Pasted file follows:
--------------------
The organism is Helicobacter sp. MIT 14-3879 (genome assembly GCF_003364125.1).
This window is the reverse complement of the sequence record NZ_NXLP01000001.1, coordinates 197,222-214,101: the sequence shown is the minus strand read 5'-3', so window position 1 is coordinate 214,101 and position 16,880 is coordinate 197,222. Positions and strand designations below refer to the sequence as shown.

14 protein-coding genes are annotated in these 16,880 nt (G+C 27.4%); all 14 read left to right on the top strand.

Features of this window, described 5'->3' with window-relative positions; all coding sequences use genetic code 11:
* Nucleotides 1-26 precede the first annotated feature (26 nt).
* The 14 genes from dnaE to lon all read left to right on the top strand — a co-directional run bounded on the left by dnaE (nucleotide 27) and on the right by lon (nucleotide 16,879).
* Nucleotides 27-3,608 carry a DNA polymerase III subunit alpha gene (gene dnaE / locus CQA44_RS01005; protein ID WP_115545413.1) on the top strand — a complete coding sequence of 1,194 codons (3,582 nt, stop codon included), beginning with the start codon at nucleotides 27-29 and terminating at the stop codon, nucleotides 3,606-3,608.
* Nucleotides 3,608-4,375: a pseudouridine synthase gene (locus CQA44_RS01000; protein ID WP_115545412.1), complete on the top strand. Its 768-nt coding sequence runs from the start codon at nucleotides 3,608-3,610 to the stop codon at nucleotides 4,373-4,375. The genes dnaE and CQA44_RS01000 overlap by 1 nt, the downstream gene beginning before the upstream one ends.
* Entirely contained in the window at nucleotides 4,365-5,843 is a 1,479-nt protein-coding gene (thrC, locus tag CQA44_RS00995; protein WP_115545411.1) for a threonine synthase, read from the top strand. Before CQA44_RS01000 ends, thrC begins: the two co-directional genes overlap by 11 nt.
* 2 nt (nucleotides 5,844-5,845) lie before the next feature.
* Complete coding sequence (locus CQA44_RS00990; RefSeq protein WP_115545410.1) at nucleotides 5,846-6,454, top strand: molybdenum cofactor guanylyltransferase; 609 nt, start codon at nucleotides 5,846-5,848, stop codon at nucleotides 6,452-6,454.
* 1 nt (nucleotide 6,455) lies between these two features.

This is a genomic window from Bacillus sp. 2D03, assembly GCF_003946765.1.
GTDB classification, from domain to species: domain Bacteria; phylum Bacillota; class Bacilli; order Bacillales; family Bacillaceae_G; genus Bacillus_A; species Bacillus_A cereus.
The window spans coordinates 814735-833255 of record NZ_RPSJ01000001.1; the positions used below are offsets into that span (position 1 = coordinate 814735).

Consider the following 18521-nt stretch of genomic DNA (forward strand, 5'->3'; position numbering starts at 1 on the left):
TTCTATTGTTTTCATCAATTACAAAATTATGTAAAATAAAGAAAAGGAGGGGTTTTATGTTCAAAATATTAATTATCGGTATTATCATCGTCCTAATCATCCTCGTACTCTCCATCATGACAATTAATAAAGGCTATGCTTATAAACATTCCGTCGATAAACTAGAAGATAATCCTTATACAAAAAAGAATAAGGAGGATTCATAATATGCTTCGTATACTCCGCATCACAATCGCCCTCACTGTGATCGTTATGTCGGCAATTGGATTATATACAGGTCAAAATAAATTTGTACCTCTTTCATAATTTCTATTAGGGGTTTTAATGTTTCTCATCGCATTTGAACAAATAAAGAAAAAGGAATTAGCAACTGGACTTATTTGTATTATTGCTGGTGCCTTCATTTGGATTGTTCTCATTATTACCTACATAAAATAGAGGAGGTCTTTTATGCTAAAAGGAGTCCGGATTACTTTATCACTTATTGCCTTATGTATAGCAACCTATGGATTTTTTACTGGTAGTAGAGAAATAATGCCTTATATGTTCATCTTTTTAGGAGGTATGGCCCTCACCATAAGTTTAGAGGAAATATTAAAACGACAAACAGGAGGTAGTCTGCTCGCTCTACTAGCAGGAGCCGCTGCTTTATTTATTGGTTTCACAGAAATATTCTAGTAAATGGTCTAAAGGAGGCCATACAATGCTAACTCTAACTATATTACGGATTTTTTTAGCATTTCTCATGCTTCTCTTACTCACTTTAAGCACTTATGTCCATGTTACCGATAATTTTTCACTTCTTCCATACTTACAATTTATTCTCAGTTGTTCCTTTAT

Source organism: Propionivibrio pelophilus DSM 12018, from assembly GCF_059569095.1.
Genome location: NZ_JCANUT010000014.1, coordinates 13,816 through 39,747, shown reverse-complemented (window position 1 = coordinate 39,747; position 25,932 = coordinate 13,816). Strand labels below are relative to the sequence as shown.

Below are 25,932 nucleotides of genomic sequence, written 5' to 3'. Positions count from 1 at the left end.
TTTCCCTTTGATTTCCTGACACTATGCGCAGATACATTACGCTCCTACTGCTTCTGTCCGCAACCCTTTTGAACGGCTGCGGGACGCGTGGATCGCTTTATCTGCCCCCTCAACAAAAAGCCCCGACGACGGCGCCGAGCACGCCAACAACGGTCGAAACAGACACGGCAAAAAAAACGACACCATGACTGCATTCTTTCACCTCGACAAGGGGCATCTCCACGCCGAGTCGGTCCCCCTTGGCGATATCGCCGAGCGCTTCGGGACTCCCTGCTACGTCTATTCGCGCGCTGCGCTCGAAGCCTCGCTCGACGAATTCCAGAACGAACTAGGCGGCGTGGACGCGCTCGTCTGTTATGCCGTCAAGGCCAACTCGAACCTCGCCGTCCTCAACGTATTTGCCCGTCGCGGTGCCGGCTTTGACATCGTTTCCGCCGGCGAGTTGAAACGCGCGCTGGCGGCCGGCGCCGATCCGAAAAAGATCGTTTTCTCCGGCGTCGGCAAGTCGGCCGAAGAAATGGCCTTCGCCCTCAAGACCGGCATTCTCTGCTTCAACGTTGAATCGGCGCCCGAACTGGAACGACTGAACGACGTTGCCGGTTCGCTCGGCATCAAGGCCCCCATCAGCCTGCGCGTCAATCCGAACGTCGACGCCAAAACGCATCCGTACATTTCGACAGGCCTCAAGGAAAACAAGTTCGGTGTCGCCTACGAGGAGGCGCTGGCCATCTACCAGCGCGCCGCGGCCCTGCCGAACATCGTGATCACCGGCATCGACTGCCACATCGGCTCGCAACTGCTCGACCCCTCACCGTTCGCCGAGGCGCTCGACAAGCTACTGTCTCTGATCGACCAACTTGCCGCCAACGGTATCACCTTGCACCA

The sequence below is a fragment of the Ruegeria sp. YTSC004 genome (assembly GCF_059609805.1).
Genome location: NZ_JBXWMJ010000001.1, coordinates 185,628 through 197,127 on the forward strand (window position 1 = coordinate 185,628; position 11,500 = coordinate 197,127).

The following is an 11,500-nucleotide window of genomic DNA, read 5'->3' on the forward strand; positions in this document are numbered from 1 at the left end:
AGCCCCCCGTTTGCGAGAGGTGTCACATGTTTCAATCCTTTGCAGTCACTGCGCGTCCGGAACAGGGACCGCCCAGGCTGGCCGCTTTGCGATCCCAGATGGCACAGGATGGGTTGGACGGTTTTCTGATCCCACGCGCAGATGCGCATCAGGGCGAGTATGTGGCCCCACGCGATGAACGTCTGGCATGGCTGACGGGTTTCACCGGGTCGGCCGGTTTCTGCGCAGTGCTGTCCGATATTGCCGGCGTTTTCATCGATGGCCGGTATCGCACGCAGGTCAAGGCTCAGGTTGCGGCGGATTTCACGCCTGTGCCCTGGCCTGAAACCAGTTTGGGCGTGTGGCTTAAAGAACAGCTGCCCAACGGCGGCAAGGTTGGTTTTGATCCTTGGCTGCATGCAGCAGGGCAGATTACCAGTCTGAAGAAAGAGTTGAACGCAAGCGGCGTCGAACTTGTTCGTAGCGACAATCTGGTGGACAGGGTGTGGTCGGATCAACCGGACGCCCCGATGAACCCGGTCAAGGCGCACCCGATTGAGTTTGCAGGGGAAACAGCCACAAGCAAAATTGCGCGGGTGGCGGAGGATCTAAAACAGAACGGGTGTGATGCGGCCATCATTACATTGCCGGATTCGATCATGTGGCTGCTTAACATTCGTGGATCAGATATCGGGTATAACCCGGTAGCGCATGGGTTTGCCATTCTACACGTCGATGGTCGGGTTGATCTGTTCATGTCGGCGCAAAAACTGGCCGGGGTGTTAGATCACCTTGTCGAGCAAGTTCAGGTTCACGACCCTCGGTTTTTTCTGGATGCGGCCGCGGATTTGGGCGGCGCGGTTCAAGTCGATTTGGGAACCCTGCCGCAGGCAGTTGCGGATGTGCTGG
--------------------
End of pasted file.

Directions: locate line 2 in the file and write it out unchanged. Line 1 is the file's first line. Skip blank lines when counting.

This window is the reverse complement of the sequence record NZ_NXLP01000001.1, coordinates 197,222-214,101: the sequence shown is the minus strand read 5'-3', so window position 1 is coordinate 214,101 and position 16,880 is coordinate 197,222. Positions and strand designations below refer to the sequence as shown.